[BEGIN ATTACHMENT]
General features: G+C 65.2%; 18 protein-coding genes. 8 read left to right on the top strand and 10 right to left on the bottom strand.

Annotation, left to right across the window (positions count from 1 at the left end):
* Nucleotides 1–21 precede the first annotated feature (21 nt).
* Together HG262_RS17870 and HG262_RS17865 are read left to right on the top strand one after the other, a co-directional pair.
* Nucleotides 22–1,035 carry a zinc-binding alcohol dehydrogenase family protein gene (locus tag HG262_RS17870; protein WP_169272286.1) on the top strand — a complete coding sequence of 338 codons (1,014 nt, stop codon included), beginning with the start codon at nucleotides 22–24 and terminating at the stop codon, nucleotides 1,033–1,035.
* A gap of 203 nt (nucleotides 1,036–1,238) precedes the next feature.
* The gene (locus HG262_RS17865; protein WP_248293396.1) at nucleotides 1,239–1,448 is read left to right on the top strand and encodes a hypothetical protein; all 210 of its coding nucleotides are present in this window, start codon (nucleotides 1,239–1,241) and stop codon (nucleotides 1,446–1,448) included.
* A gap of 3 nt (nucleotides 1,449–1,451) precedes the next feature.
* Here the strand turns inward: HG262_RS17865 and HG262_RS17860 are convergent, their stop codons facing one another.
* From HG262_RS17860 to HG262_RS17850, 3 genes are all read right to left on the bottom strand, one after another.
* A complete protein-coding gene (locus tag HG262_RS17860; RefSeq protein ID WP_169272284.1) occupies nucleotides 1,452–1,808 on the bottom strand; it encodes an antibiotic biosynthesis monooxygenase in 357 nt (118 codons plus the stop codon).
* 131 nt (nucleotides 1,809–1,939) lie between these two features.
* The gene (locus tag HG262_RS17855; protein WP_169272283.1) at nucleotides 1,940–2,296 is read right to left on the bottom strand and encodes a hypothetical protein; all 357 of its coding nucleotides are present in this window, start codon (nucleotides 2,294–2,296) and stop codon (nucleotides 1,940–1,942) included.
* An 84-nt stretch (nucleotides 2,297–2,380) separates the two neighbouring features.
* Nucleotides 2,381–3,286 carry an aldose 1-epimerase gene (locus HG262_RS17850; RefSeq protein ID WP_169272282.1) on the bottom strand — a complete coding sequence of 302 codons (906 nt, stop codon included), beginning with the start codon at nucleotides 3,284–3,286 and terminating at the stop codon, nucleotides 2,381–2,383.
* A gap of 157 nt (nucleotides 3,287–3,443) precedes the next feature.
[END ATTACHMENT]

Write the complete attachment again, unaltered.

General features: G+C 65.2%; 18 protein-coding genes. 8 read left to right on the top strand and 10 right to left on the bottom strand.

Annotation, left to right across the window (positions count from 1 at the left end):
* Nucleotides 1–21 precede the first annotated feature (21 nt).
* Together HG262_RS17870 and HG262_RS17865 are read left to right on the top strand one after the other, a co-directional pair.
* Nucleotides 22–1,035 carry a zinc-binding alcohol dehydrogenase family protein gene (locus tag HG262_RS17870; protein WP_169272286.1) on the top strand — a complete coding sequence of 338 codons (1,014 nt, stop codon included), beginning with the start codon at nucleotides 22–24 and terminating at the stop codon, nucleotides 1,033–1,035.
* A gap of 203 nt (nucleotides 1,036–1,238) precedes the next feature.
* The gene (locus HG262_RS17865; protein WP_248293396.1) at nucleotides 1,239–1,448 is read left to right on the top strand and encodes a hypothetical protein; all 210 of its coding nucleotides are present in this window, start codon (nucleotides 1,239–1,241) and stop codon (nucleotides 1,446–1,448) included.
* A gap of 3 nt (nucleotides 1,449–1,451) precedes the next feature.
* Here the strand turns inward: HG262_RS17865 and HG262_RS17860 are convergent, their stop codons facing one another.
* From HG262_RS17860 to HG262_RS17850, 3 genes are all read right to left on the bottom strand, one after another.
* A complete protein-coding gene (locus tag HG262_RS17860; RefSeq protein ID WP_169272284.1) occupies nucleotides 1,452–1,808 on the bottom strand; it encodes an antibiotic biosynthesis monooxygenase in 357 nt (118 codons plus the stop codon).
* 131 nt (nucleotides 1,809–1,939) lie between these two features.
* The gene (locus tag HG262_RS17855; protein WP_169272283.1) at nucleotides 1,940–2,296 is read right to left on the bottom strand and encodes a hypothetical protein; all 357 of its coding nucleotides are present in this window, start codon (nucleotides 2,294–2,296) and stop codon (nucleotides 1,940–1,942) included.
* An 84-nt stretch (nucleotides 2,297–2,380) separates the two neighbouring features.
* Nucleotides 2,381–3,286 carry an aldose 1-epimerase gene (locus HG262_RS17850; RefSeq protein ID WP_169272282.1) on the bottom strand — a complete coding sequence of 302 codons (906 nt, stop codon included), beginning with the start codon at nucleotides 3,284–3,286 and terminating at the stop codon, nucleotides 2,381–2,383.
* A gap of 157 nt (nucleotides 3,287–3,443) precedes the next feature.